Pin 23 of A3, A4 and A5 (et al) is tied to ground via R6 (200Ω) - this gives the 'logic 0' level of 0.7V that is fed to one input of the multi-input power-fail detector (U10). The +5V line is monitored via R7 (200Ω) tied to +5V to give the 4.3V that is tied to another input of U10 to give the 'logic 1' level.

You don't need to 'generate' ANY voltages in this area of the schematic - if U10 isn't working i.e. "power fail" (U10, pin 11) is active then you're either monitoring an incorrect logic 0 or logic 1 OR the monitoring device (U10) is faulty.

If U10 is faulty it can be replaced with a set of simple comparators having set-inputs of 0.7V and 4.3V with their outputs wired-OR to provide the fault signal.

Worst case you can 'ignore' the 'power fail' signal and tie it high (or low) but lose the ability of the equipment to detect monitoring problematic logic signal levels.

Your understanding and/or explanation fo the circuit seems to be lacking clarity.
 

mpopeang

Aug 5, 2017
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That U10 is both a power monitoring a power supply device. Lets clarify that. OK?
And forget about that monitoring thing as this can be replaced. Atmega can do it easily.

The problem is how you do it to replace the other logic. The provided schematic above is not working.
If you have a better schematic, lets see it.
 

kellys_eye

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That U10 is both a power monitoring a power supply device. Lets clarify that. OK?
Please do. How is it a power supply?

As I see it the circuitry around U10 shows a voltage reference used to compare the relevant logic levels and U10 pin 13 is even connected to a logic gate output (U12) - when has a logic gate output ever been driven by a 'supply'?

U12 output can be 1 (5V - or 4.3V if you like) or 0 (0V or -0.7V if you like).

As already mentioned, pins 6 and 12 are derived from across R6 and R7.

So where is the 'output' of U10?

If you have a better schematic, lets see it.

If that comment is meant to be the 'insult' I see it as I reckon you consider yourself more than qualified to sort the problem out yourself.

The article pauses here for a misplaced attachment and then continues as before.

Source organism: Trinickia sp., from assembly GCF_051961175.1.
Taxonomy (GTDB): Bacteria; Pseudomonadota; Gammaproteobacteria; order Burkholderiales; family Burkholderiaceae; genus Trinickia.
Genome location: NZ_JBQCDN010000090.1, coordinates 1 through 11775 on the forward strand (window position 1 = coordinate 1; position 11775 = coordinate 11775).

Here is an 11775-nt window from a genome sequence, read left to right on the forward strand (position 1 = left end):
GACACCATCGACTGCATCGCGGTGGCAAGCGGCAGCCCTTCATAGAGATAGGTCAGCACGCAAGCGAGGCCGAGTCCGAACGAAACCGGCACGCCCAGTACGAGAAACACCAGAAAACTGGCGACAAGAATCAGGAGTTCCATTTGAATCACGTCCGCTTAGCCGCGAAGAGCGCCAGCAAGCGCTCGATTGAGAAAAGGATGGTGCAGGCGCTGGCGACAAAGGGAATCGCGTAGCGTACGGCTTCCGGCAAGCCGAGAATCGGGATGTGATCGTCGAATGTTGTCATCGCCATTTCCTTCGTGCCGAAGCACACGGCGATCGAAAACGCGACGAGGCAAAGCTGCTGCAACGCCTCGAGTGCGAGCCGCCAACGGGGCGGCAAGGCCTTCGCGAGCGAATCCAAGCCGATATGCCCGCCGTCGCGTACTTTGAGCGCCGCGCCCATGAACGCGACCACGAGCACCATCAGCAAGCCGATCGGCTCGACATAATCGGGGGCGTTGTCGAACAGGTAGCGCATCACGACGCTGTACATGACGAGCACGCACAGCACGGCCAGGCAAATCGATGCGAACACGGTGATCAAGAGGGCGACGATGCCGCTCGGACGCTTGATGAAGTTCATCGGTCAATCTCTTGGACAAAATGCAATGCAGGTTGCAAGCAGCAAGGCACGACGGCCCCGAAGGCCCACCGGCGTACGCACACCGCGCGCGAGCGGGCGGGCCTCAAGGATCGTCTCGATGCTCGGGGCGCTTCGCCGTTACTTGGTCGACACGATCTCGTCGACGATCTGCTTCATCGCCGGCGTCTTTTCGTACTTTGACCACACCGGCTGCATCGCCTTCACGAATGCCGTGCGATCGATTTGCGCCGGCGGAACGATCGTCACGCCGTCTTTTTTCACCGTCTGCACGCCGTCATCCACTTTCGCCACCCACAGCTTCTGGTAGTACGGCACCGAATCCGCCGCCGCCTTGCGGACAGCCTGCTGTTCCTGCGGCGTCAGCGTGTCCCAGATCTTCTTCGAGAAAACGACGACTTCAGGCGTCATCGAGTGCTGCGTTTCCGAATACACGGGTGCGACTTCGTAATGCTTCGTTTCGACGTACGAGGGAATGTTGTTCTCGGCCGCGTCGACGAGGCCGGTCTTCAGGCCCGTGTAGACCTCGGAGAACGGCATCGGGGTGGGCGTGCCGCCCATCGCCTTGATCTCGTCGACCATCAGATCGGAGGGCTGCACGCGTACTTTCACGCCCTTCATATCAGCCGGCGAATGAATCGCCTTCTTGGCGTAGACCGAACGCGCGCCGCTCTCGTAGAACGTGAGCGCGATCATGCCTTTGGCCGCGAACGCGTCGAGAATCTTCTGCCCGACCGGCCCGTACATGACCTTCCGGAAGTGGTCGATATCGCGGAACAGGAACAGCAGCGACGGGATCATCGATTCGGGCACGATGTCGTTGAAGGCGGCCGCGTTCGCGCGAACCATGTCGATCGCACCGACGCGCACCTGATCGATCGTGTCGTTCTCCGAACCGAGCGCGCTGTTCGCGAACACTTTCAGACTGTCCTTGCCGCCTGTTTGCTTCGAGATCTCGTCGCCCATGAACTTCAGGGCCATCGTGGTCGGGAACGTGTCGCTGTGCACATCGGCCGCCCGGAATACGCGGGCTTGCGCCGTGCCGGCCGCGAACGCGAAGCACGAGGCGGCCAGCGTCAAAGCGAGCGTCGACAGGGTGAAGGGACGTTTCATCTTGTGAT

Good luck.

Goodbye
 

mpopeang

Aug 5, 2017
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First, it is a power supply based on description in the manual that i am looking at.
Secondly , if you set the voltages +4.3 V and 0.7V on that line it works perfectly (keeping the ground and +5V connected via the resistors as in the schematic of course). Even when external voltage is at +12V, the line reading will be close to 5V. While if you dont have that power at 4.3V this wont happen. As seen in the schematic present earlier for example, when 0.5 V at input it doesn't get you a logical low as it should.

Having said that lets get over this part. The requirement of the circuit is simple :
You have a range of {-12 , + 12V }, that are connected to a digital line for which you want protection.
The result from that protection circuit should be one that translate this to 0- 5V. range (+-05 V depending on maximum input values for that digial logic). While keeping the digital circuit working, where accepted inputs for it as low: {0 , +0.8V| and high {+2.4V , +5V}

For the schematic, of course i want something that will work. Talking it talking but practice kills it.
I want to see something working.What better way to express your idea that having it working.
 

davenn

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First, it is a power supply based on description in the manual that i am looking at.

show us the exact description as I don't see it being used as a power supply in the circuit you provided above

maybe you are misunderstanding something ?
 

davenn

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you are misreading the pin ID's

The word POWER goes with the word FAIL below it as an ID for pin 11 .... Power Fail

upload_2017-10-15_18-13-53.png

so pins ...
Pin 11 .... POWER FAIL
Pin 2 ... REF HI
Pin 10 ... REF LO
Pin 13 .... SINK1
Pin 6 .... SOURCE2
Pin 12 .... SINK2
Pin 18 .... SENSE3
Pin 7 .... SENSE2
Pin 9 .... SENSE1

you just need to learn to read things more clearly ;)

unless you can show me something different in an actual datasheet, I will go with the obvious markings on the schematic
 

mpopeang

Aug 5, 2017
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As i mentioned a few times already...give it a try and see how can you come up with 4.3V and 0.7V on those lines others wise. ?
 

(*steve*)

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The +0.7V is a source, the +4.3 is a sink.

I think they are just logic outputs from the chip. My rationale is that one of these lines is connected to the output of a logic gate.
 

mpopeang

Aug 5, 2017
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Yes, just one of the lines, but not the other 2.

When i've tried to put a voltage regulator with a output of 4.3V to replace that line from U10 (or other variants with diodes, or voltage dividers) , the circuit is not able to keep the voltage at that level (4.3V), once i connect the external line to +12V. I was using the diodes with 100 ohm resistor as the protection on it (as seen in that small schematic). And the 200 ohm to +5V connected to this line as seen in this large schematic.

I was hoping someone could explain why this IC is able to do it and a simple circuit like those is not ?